You run towards the bullets because running away is very rarely an option (the enemy wins and that causes much bigger problems).
Sitting still and waiting for help isn’t always an option because help might not be able to get to the enemy.
From personal experience, the enemy does not respond well when insane soldiers run straight towards them instead of cowering in fear – this is an advantage over the enemy.
Not all infantryman who make it through training end up being able to do this in the real world. Are they cowards? Maybe. Should they be kept in their position within an infantry unit? No, but they will because barring gross negligence that is provable it’s a game of “he said, she said”. It’s unfortunate that there is not a better way of handling these situations. Again, this is for a future post.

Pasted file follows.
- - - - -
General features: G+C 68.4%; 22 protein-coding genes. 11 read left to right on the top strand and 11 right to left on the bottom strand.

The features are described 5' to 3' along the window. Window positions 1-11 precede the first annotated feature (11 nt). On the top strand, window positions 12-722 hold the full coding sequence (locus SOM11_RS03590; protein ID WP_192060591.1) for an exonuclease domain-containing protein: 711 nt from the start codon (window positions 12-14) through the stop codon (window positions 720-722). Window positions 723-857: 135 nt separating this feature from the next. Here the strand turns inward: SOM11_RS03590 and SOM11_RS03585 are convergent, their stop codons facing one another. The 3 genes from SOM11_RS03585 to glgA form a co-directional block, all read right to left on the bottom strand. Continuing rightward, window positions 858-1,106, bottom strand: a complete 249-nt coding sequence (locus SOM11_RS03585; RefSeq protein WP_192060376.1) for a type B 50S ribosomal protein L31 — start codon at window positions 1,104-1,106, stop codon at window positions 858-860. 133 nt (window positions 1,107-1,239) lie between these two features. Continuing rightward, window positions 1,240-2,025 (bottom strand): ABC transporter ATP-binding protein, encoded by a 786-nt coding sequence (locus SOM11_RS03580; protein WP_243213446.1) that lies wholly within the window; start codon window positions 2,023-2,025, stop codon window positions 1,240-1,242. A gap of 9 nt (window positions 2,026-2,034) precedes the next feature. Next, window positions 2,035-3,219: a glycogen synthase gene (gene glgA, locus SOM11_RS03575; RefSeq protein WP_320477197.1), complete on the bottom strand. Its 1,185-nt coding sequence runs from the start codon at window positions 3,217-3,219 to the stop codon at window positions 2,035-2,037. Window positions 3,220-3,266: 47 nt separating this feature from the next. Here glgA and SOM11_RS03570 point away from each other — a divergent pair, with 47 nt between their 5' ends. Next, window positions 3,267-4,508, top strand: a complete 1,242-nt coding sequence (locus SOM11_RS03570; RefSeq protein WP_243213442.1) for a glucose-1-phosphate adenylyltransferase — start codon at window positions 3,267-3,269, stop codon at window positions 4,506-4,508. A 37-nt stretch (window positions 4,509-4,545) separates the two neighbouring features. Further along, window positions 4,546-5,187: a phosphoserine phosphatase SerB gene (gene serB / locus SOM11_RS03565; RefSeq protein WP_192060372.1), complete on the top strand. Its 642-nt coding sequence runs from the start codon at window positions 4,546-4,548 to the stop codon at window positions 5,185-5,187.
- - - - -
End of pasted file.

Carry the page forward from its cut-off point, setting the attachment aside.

Have you ever been shot at? How did you respond to the situation? Tell us all about it in the comments section and remember to like, follow, and SHARE this pot with all of your friends who wonder about getting shot at!
A question I used to get asked a lot was “why did you join the army?” Over the years my answer has evolved into a succinct one liner: I didn’t have a lot of options and the army seemed like the best thing to do at the time. However, this is only a small part of the truth. The real answer is a bit more complex than my default response.